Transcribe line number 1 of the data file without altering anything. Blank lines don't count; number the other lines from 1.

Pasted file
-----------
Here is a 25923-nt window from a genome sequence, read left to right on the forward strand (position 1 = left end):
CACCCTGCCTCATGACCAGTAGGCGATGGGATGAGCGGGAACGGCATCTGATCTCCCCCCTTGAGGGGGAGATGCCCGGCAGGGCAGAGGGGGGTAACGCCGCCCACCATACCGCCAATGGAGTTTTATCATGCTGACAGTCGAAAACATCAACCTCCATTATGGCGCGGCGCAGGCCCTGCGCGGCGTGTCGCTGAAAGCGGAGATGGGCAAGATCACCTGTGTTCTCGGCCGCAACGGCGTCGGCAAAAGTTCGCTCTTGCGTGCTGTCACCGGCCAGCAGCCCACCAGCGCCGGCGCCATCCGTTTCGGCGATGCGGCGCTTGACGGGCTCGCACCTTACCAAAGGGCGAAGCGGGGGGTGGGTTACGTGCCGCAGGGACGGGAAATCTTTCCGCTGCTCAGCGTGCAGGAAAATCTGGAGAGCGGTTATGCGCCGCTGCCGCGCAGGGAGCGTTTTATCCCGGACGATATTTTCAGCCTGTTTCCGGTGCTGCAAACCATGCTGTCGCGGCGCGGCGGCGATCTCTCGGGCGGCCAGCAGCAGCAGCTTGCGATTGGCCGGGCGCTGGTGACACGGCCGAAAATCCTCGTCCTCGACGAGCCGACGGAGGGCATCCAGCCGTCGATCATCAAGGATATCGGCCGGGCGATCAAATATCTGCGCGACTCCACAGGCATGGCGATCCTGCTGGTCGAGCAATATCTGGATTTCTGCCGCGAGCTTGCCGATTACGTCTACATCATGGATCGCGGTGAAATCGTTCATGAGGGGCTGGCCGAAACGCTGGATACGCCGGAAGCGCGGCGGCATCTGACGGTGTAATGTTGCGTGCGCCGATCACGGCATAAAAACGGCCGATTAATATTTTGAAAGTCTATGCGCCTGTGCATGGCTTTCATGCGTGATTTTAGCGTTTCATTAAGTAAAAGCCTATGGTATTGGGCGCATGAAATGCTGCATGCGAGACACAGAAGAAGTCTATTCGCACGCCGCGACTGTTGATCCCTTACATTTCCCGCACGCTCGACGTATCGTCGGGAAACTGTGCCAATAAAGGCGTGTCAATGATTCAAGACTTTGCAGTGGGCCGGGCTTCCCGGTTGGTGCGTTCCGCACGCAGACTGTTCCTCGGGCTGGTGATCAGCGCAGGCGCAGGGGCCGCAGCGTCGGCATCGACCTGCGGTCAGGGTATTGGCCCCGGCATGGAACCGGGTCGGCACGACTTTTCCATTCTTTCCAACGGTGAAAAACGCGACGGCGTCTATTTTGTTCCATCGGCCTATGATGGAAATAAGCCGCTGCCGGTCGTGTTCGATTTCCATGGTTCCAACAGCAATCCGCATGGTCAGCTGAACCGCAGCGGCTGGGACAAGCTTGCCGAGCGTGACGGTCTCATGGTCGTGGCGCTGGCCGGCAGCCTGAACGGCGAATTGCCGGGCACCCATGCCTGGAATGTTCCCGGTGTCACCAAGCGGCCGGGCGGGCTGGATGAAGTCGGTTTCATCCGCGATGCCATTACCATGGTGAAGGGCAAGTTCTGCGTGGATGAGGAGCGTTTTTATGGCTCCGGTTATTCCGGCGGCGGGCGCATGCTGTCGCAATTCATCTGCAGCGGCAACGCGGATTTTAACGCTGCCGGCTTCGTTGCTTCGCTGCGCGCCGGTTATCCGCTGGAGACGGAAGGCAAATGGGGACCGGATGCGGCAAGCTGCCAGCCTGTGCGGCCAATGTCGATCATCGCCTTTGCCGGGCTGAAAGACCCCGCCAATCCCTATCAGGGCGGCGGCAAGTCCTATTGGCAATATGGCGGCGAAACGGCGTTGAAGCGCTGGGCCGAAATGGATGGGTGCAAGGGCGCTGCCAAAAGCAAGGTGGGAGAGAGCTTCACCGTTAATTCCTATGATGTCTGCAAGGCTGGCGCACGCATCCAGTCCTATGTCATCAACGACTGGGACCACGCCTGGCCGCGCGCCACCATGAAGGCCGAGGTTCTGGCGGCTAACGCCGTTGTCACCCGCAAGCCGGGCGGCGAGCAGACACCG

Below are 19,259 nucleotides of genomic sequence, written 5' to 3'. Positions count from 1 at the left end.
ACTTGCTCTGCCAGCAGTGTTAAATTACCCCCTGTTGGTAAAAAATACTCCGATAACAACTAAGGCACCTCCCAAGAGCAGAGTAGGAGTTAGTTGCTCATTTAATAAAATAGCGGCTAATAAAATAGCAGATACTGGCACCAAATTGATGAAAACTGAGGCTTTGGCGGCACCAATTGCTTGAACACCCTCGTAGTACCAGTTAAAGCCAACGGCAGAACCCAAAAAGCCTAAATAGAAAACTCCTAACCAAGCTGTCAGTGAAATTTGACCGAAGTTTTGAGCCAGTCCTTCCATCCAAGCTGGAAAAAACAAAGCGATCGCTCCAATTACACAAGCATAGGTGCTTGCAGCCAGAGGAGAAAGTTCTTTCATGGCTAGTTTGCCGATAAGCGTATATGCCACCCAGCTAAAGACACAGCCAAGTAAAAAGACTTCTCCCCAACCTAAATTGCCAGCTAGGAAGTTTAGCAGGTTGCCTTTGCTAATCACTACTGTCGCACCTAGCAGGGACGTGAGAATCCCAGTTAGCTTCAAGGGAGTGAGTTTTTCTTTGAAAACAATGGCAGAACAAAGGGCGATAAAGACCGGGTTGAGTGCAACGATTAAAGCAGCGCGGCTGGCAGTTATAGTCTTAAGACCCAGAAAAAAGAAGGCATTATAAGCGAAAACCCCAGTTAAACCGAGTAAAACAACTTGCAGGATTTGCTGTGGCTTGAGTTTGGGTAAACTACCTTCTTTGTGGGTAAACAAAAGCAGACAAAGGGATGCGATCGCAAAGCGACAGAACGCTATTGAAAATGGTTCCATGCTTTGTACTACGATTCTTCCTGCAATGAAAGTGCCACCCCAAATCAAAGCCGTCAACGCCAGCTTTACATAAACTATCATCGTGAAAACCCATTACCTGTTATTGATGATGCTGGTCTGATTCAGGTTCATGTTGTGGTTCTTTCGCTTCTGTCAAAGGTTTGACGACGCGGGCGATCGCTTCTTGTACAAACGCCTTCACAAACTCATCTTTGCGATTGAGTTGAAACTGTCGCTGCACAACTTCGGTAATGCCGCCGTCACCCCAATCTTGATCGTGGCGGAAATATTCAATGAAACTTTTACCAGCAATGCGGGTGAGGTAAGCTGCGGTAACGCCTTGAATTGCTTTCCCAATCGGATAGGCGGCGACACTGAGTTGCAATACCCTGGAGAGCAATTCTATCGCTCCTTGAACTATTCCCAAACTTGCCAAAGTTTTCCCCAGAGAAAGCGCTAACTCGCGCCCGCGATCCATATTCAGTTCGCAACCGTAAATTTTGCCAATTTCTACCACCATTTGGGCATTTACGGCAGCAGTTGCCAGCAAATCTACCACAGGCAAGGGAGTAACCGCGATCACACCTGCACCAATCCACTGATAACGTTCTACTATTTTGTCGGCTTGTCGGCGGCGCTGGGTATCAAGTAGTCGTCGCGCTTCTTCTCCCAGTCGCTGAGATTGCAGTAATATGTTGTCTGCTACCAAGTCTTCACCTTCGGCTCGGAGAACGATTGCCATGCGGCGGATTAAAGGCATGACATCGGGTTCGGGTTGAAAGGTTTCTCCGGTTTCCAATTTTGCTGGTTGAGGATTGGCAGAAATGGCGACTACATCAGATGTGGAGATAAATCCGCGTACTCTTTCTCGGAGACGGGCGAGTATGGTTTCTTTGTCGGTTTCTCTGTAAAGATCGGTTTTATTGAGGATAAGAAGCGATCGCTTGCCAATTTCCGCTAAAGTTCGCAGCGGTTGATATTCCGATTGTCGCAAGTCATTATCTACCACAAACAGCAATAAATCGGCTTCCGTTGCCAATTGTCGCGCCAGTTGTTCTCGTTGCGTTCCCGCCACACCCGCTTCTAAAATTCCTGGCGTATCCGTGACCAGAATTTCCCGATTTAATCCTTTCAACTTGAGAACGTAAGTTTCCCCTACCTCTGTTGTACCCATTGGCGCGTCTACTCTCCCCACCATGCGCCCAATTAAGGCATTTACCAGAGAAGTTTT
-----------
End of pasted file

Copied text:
Here is a 25923-nt window from a genome sequence, read left to right on the forward strand (position 1 = left end):